posted by bbrown on Feb 25, 2005 - 43 comments

weird science?

[Resolved, the Kansas Dept. of Education is hereby directed to collect comments from the public regarding the various proposed changes to the Science Curriculum Standards, either contained within the Science Curriculum Standards Draft or contained within the minority report.] Kansas Citizens for Science are arguing that the intelligent design folks are just trying to put religion in the schools. But are the proposed changes in the minority report really pro-religion, or are they just pro-"raise kids to be inquisitive"? I, for one, am honesty not sure.
posted by bingo on Feb 24, 2005 - 56 comments

Less Wodka, More Drunk

What's That? You say you want to stay drunk for a longer period of time?
posted by Secret Life of Gravy on Feb 24, 2005 - 31 comments

The truth behind the first cheesy special effects

Misconceptions about the Big Bang
posted by Gyan on Feb 23, 2005 - 39 comments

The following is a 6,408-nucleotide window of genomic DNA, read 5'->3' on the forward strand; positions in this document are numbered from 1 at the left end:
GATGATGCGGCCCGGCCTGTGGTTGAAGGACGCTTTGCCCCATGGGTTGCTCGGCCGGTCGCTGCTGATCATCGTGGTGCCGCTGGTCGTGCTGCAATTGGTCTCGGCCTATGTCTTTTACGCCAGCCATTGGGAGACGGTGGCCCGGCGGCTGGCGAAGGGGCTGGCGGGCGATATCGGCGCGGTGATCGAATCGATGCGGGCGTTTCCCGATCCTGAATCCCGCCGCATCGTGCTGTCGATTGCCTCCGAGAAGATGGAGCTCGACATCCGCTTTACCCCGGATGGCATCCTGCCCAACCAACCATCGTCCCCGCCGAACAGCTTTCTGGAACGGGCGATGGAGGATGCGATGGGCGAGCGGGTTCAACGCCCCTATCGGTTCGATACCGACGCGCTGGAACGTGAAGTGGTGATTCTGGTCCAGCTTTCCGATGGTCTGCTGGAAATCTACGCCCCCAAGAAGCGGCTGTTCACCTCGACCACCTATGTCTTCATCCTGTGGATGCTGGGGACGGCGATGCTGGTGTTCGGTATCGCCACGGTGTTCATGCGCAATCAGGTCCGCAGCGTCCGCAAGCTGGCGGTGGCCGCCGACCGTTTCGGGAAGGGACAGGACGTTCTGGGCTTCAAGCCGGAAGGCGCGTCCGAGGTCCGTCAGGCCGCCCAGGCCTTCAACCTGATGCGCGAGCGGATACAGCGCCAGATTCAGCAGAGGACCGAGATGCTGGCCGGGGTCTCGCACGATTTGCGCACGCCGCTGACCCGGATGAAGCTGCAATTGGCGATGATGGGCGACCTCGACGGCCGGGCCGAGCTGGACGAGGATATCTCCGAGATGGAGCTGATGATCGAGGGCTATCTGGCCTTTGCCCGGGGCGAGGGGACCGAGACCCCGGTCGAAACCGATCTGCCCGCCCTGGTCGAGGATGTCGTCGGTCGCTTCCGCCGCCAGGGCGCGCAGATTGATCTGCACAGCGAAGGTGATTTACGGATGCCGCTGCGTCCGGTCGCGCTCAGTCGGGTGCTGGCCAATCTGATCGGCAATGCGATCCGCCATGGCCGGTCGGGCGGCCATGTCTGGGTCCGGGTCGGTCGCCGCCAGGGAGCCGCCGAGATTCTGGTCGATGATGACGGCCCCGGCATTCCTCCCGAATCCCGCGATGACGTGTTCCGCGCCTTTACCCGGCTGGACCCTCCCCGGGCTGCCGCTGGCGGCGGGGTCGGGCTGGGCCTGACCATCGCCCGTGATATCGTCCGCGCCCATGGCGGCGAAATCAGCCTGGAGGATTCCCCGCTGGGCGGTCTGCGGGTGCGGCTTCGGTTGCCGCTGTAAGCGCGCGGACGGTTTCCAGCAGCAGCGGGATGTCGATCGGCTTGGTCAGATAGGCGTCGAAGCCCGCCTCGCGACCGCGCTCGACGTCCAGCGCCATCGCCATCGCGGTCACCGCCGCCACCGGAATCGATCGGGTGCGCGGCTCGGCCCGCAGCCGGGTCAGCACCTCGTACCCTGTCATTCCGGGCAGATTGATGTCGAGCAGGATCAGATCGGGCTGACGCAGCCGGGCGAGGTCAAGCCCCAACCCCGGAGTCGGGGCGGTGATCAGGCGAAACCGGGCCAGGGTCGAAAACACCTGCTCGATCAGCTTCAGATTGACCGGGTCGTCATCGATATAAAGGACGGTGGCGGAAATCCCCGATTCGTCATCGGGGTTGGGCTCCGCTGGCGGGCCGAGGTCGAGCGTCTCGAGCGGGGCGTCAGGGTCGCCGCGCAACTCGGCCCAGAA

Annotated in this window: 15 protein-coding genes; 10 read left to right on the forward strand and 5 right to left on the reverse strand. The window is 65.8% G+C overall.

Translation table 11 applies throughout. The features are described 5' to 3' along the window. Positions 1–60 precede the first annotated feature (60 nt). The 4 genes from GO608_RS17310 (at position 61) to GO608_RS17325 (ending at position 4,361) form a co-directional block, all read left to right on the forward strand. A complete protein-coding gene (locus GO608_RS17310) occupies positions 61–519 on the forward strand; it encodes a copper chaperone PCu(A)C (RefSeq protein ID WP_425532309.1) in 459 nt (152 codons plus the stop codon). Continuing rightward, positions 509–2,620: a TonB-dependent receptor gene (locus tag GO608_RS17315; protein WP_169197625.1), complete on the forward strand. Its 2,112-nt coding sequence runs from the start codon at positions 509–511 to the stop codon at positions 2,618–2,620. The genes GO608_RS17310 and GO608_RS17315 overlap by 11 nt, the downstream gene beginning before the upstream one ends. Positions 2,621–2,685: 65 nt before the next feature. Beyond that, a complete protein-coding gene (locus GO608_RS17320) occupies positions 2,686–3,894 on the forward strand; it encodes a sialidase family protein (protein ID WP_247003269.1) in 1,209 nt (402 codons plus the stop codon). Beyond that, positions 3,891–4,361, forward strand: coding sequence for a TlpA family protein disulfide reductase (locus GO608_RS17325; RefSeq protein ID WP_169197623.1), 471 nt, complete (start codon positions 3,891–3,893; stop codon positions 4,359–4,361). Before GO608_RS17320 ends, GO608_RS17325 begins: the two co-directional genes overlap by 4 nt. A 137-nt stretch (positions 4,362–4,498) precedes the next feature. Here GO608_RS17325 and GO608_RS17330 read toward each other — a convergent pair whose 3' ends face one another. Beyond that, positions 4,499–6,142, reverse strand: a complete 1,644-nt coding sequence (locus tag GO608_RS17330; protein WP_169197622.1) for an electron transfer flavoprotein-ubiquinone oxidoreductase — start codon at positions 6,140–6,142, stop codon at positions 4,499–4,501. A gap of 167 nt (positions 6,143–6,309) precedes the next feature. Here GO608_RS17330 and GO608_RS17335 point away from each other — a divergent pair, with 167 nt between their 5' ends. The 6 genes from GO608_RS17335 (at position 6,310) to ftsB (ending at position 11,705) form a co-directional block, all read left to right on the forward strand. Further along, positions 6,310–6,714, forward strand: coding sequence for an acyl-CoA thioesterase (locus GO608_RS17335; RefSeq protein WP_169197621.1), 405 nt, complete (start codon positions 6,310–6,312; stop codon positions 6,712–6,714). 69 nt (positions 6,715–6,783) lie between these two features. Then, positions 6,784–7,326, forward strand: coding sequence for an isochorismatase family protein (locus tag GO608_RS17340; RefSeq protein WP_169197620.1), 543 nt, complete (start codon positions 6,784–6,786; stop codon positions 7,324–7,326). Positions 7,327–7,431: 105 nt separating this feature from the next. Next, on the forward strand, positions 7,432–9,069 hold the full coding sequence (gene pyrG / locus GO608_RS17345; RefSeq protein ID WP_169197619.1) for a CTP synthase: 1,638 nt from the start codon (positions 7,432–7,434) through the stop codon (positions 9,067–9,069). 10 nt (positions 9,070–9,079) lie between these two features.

Time-lapse movies of plants

Plants in motion Time-lapse movies of plants doing plant-like things, such as growing, nutating, opening up, and being smelly. [requires quicktime]
posted by carter on Feb 22, 2005 - 23 comments

EpidemicFilter

If Smallpox Strikes Portland ...
posted by Gyan on Feb 21, 2005 - 16 comments

Flame wars gotcha down? Try this!

How to destroy the Earth. (via MoFi)
posted by moonbird on Feb 20, 2005 - 43 comments

Seabirds skull gallery

Seabirds Skull Gallery An amateur birder in Holland is fascinated by the internal structure of various seabirds. [via Incoming Signals]
posted by mediareport on Feb 19, 2005 - 7 comments

Harvard Finally Releases Transcript of Lawrence Summers' Remarls